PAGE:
The Cochrane Flying Club plane successfully flew Mrs. Roy Buckler to the hospital when she became dangerously ill at her Bottrel farm home. Bill Andison Jr. responded to the call, in spite of a high wind and treacherous landing place at the farm. He successfully picked her up and flew to the Calgary Airport where an ambulance waited and took her to the hospital.
Angus MacKenzie experienced quite a few enjoyable flights with Bill Andison in the Flying Club Aeronca plane. One time, Angus and Dave Murray Jr. went with Bill to the flying field together. It was winter and the Club Airplane had its tires removed and was fitted with skis. Dave wouldn’t go flying because he said, “This engine is held on with only 4 bolts”, after looking at the open engine cowl when Bill was checking the oil level. Thus Angus got his first experience of flying with skis. The only regret Angus had was that he forgot to take the lens cover off his small camera, so there were no photos.
Dave Murray Jr. had built a hardware store a couple of years before, north of MacKay’s store on 2nd Ave. W. This store is now Westlands Art Gallery and Book Store.
As the only members left of the Club members in 1954, Bill Andison, Robby and Barbara Webb decided to sell the Club plane. Joe Mahood and Eustace Bowhay’s flying work took them to other parts of Canada. A rancher near Pincher Creek bought the Club plane.
In 1956 or 1957, Angus MacKenzie was visiting the Chinook Flying Services Calgary hanger workshop area and came across what looked like a totally stripped down fuselage of a red painted Aeronca Champ with cream trim. As the Cochrane Club plane had been painted red with cream trim in 1948.
Although thoroughly stripped down the color of the fuselage caught Angus’s attention and sure enough it was CF – DNF. It had been flown from Pincher Creek for a minor repair, but they forgot to tie it down while parked outside overnight. A strong chinook wind blew the plane over on its back and against a fence doing extensive damage to the wings and tail. It was now salvaged for parts. Who knows, maybe someone years later may have restored this plane as a building project. During the years 1958 to August 1961, Bill Perkins completely restored a 1936 Taylor J2 cub plane to flying shape. Most of this construction was done at their home on their Horse Creek farm. Bill’s rebuilt Taylor J-2 cub first flew in late August 1961 and it flew very well. Bill, an accomplished mechanic, had installed a Continental A-65 h.p. engine rather than the original Continental A-40 engine which gave a better performance at Cochrane’s higher altitude. Perkins used the Boothby field (the former Flying Club Field) but not the old hanger as it was too shabby. He just tied his airplane down outside, a short distance in front.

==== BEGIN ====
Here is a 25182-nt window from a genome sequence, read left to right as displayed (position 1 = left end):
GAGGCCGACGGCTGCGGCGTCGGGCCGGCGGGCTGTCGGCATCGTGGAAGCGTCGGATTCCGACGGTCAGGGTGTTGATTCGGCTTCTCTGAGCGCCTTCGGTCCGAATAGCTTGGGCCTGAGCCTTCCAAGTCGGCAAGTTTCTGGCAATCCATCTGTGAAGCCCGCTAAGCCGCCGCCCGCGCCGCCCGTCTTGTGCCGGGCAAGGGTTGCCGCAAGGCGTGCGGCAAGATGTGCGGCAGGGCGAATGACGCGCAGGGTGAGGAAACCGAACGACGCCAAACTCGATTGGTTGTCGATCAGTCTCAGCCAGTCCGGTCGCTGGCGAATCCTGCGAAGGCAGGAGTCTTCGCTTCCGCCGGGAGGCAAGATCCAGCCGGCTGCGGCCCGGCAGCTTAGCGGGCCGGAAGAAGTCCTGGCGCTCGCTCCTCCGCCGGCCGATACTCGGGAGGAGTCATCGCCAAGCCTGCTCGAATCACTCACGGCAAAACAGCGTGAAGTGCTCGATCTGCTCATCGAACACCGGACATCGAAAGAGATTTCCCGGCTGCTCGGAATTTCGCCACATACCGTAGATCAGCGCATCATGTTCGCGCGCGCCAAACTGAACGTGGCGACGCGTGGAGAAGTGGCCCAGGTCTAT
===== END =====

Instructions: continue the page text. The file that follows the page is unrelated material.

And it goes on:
Due to some changes in the Taylor J-2 cub and a change of ownership of the company very few Taylor J-2 models appeared on the prairies during the hungry thirties. Chinook Flying Service of Calgary purchased one Taylor J-2 cub CF-AZK in 1946 for “cheap” student flying at Chinook.
Robert Martyn of Calgary built a sturdy all wood air- plane in his home in Calgary, a single seater of original design. Robert was a senior draftsman with Shell Oil. The first flight was May 14, 1960 at McCall Airport Calgary. After tests were done at Shephard airport, this home built plane was parked beside Bill Perkins Taylor J-2 cub for three years in the early 1960’s at the former Cochrane Flying Club Field of Boothby’s.